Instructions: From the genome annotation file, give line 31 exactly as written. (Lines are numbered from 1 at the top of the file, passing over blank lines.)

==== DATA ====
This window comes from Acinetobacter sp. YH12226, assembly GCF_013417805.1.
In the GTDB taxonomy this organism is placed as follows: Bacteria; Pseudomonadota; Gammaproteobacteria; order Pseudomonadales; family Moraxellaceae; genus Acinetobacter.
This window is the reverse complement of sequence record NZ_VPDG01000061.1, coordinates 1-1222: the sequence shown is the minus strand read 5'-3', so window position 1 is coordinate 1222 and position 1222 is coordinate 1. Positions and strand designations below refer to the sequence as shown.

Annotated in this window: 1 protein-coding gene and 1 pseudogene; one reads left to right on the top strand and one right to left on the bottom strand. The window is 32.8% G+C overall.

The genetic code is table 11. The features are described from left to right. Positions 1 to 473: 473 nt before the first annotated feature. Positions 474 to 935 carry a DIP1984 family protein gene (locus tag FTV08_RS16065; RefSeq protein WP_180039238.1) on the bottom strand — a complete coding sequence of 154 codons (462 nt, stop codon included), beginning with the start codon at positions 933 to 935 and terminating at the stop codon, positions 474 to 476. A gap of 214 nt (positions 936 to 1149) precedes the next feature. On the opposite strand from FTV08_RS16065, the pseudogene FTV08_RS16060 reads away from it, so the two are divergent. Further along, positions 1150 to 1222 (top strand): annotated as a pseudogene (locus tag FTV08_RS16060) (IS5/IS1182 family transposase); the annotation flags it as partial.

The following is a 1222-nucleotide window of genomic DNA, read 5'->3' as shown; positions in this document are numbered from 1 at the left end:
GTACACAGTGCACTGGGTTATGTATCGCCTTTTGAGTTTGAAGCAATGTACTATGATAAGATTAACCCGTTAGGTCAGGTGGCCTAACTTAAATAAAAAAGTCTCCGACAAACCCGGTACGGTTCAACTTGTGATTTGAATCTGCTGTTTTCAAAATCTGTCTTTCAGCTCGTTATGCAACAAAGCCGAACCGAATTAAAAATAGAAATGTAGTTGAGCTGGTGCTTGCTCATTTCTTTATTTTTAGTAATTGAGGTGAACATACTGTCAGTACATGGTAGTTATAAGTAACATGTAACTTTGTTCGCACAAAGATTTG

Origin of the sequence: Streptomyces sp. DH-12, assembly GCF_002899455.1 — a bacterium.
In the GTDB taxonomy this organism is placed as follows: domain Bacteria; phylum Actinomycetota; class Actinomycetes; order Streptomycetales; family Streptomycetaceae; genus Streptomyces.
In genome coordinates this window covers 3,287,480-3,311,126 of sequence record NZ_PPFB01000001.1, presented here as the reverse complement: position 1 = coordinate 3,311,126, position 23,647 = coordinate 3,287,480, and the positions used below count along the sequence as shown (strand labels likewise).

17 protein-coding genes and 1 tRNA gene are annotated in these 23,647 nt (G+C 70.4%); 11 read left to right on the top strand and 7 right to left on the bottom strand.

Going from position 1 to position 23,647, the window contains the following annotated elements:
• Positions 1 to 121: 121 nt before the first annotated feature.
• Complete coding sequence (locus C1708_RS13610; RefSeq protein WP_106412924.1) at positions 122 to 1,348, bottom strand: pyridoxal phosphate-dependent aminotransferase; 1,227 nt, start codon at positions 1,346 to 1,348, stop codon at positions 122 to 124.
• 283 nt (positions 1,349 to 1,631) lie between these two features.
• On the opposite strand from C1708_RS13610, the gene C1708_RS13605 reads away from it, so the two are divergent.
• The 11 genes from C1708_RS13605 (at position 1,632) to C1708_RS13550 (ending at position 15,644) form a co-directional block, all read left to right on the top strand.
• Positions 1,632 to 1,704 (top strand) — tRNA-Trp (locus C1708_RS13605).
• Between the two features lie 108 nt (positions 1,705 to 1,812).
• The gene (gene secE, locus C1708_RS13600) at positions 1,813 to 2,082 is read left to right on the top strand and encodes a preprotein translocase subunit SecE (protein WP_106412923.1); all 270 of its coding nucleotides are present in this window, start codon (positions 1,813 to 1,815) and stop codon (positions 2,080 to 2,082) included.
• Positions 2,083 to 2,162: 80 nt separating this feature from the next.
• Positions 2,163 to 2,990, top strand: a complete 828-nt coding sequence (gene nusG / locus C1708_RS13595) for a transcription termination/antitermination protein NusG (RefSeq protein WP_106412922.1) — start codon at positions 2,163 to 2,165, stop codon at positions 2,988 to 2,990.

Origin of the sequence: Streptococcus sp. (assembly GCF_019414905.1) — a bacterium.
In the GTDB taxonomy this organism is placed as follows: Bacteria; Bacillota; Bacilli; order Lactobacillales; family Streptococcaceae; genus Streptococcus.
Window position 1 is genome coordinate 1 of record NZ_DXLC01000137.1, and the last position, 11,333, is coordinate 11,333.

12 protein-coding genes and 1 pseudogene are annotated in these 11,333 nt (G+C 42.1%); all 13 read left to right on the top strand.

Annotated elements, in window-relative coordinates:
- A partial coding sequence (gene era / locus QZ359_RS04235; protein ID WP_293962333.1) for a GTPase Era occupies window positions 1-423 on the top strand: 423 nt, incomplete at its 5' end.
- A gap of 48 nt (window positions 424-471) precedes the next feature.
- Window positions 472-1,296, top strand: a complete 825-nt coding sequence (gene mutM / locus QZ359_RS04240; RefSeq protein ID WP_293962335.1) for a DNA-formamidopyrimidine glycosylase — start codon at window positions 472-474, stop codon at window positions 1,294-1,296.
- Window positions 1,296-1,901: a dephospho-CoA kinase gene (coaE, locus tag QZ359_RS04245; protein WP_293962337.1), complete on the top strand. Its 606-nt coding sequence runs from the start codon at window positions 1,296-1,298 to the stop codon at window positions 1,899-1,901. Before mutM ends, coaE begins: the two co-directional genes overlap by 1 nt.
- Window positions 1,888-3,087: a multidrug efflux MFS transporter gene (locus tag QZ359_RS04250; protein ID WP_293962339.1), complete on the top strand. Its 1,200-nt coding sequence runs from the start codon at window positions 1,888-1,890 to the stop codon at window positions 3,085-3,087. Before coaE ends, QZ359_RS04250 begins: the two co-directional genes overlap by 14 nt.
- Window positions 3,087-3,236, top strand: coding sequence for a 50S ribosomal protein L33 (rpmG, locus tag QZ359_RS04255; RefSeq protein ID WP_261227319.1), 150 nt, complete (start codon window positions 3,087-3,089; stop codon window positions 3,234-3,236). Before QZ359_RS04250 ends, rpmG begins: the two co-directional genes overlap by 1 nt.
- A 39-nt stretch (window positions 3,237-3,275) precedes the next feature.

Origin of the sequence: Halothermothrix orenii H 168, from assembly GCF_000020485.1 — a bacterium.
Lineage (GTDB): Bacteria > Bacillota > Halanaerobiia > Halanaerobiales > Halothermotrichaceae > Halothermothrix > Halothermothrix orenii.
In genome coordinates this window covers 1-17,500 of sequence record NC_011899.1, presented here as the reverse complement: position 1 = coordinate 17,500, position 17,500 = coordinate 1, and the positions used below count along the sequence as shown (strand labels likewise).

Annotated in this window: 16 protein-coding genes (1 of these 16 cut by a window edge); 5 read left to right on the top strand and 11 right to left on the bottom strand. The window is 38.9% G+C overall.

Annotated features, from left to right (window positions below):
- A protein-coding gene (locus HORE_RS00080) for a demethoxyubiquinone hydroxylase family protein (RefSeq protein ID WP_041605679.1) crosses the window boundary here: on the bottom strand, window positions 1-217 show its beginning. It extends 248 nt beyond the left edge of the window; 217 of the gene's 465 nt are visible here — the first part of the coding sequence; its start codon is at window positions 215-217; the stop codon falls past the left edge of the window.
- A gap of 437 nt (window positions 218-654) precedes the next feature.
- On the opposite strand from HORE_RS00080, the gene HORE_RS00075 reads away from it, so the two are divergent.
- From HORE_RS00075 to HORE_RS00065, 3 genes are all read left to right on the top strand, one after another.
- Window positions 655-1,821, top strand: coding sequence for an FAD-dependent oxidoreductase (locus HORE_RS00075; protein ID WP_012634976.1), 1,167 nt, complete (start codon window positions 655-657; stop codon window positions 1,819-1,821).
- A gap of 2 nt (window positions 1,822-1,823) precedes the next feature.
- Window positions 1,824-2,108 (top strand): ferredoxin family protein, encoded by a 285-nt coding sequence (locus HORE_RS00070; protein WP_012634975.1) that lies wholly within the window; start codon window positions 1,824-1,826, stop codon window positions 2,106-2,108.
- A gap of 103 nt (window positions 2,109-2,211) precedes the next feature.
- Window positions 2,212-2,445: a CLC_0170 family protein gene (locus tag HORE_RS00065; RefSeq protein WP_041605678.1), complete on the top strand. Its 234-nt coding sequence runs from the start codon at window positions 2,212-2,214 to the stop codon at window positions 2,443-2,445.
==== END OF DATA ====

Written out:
- Window positions 1,296-1,901: a dephospho-CoA kinase gene (coaE, locus tag QZ359_RS04245; protein WP_293962337.1), complete on the top strand. Its 606-nt coding sequence runs from the start codon at window positions 1,296-1,298 to the stop codon at window positions 1,899-1,901. Before mutM ends, coaE begins: the two co-directional genes overlap by 1 nt.